Commonplace: Jane Austen, Persuasion

“‘And I do assure you, ma’am,’ pursued Mrs. Croft, ‘that nothing can exceed the accommodations of a man of war; I speak, you know, of the higher rates. When you come to a frigate, of course, you are more confined–though any reasonable woman might be perfectly happy in one of them; and I can safely say, that the happiest part of my life has been spent on board a ship. While we were together, you know, there was nothing to be feared. Thank God! I have always been blessed with excellent health, and no climate disagrees with me. A little disordered always that first twenty-four hours of going to sea, but never knew sickness was afterwards. The only time that I ever really suffered in body or mind, the only time that I ever fancied myself unwell, or had any ideas of danger, was the winter that I passed by myself at Deal, when the Admiral (Captain Croft then) was in the North Seas. I lived in perpetual fright at that time, and had all manner of imaginary complaints from not knowing what to do with myself, or when I should hear from him next; but as long as we could be together, nothing ever ailed me, and I never met with the smallest inconvenience.'”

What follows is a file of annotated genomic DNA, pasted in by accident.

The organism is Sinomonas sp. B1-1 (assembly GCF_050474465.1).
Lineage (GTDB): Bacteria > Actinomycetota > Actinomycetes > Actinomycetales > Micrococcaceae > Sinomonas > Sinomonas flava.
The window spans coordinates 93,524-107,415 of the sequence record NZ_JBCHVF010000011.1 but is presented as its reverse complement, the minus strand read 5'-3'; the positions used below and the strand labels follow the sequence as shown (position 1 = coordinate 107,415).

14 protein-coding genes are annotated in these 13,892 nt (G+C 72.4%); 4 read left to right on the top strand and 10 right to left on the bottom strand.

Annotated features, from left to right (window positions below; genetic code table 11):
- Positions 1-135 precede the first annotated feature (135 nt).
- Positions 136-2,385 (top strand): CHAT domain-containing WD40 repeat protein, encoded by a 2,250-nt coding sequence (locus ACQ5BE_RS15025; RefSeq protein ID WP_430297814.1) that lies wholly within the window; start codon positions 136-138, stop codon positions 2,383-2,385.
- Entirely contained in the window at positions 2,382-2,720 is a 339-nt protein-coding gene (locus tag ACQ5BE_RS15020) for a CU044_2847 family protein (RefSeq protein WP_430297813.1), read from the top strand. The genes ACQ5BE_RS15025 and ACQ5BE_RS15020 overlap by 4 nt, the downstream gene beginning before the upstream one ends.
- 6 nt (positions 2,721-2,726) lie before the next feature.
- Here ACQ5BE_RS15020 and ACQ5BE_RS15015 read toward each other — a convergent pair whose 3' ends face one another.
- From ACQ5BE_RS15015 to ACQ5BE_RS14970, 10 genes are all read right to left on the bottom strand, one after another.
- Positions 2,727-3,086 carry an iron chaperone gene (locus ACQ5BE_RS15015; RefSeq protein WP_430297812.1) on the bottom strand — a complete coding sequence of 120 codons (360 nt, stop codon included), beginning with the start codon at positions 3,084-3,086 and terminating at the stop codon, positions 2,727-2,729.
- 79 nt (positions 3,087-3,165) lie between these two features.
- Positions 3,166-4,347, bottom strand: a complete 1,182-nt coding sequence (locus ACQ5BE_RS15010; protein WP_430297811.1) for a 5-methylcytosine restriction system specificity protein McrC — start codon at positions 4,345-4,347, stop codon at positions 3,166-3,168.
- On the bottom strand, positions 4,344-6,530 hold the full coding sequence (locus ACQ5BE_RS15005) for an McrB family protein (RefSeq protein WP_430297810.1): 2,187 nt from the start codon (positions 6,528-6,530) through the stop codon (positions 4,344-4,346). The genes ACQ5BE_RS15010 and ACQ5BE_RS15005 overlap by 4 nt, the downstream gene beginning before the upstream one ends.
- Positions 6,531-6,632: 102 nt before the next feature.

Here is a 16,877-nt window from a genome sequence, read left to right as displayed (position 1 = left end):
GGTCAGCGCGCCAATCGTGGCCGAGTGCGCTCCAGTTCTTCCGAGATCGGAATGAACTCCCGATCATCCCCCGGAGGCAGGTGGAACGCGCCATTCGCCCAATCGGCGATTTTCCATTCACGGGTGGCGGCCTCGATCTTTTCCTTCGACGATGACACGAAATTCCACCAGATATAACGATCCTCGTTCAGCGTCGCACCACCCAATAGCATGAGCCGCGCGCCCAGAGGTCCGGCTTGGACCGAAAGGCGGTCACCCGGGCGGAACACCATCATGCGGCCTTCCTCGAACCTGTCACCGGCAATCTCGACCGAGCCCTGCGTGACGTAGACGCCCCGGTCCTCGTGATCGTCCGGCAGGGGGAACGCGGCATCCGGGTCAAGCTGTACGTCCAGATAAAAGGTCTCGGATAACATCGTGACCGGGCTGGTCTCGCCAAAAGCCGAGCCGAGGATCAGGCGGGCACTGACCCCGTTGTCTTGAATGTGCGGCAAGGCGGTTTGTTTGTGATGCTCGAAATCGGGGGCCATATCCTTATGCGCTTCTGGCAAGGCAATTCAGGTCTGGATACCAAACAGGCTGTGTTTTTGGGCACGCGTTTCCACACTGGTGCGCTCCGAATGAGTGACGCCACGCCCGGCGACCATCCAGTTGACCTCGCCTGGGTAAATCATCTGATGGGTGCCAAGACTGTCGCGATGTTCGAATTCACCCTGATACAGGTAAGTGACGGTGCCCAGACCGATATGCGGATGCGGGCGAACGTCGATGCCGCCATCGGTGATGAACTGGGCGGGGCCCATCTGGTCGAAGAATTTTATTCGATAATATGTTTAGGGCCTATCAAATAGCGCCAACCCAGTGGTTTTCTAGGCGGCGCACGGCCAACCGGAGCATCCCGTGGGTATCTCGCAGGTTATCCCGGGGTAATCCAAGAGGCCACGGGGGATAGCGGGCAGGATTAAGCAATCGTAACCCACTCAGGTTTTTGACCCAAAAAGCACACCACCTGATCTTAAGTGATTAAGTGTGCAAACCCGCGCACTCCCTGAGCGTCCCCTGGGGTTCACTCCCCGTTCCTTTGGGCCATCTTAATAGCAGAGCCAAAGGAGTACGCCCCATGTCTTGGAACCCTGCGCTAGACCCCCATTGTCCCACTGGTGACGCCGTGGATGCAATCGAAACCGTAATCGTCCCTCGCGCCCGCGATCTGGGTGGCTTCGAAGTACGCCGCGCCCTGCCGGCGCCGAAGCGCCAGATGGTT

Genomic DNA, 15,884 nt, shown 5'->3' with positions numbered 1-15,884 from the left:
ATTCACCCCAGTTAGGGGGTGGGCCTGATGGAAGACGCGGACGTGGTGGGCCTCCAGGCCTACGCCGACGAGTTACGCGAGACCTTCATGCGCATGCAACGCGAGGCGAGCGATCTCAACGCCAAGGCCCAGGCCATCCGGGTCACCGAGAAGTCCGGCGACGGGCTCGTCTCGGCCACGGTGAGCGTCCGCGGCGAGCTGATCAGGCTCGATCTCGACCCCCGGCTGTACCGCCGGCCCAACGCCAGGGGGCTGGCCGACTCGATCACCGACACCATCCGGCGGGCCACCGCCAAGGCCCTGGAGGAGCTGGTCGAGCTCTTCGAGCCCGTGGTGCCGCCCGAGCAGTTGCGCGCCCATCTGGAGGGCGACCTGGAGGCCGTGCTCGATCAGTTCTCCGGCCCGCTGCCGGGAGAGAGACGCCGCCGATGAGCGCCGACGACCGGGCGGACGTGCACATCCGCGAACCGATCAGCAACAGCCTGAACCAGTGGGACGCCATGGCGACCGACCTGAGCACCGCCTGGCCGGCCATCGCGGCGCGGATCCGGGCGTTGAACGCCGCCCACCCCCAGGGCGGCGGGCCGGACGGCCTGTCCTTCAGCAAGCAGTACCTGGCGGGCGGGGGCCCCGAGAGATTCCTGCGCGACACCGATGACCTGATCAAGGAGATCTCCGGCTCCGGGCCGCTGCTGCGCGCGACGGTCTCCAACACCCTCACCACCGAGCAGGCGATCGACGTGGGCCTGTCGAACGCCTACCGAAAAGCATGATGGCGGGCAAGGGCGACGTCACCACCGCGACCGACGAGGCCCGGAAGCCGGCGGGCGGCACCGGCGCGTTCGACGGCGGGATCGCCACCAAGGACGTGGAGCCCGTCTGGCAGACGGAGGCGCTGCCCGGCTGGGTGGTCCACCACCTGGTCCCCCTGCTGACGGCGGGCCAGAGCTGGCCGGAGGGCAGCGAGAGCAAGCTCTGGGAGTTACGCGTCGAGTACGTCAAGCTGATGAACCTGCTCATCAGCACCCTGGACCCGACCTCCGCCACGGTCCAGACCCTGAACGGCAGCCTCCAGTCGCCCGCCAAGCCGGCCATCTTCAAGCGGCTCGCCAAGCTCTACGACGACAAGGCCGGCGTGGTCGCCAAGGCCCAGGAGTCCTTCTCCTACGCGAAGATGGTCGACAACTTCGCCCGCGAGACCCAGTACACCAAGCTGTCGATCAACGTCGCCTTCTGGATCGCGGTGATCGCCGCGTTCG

~ Jane Austen, Persuasion

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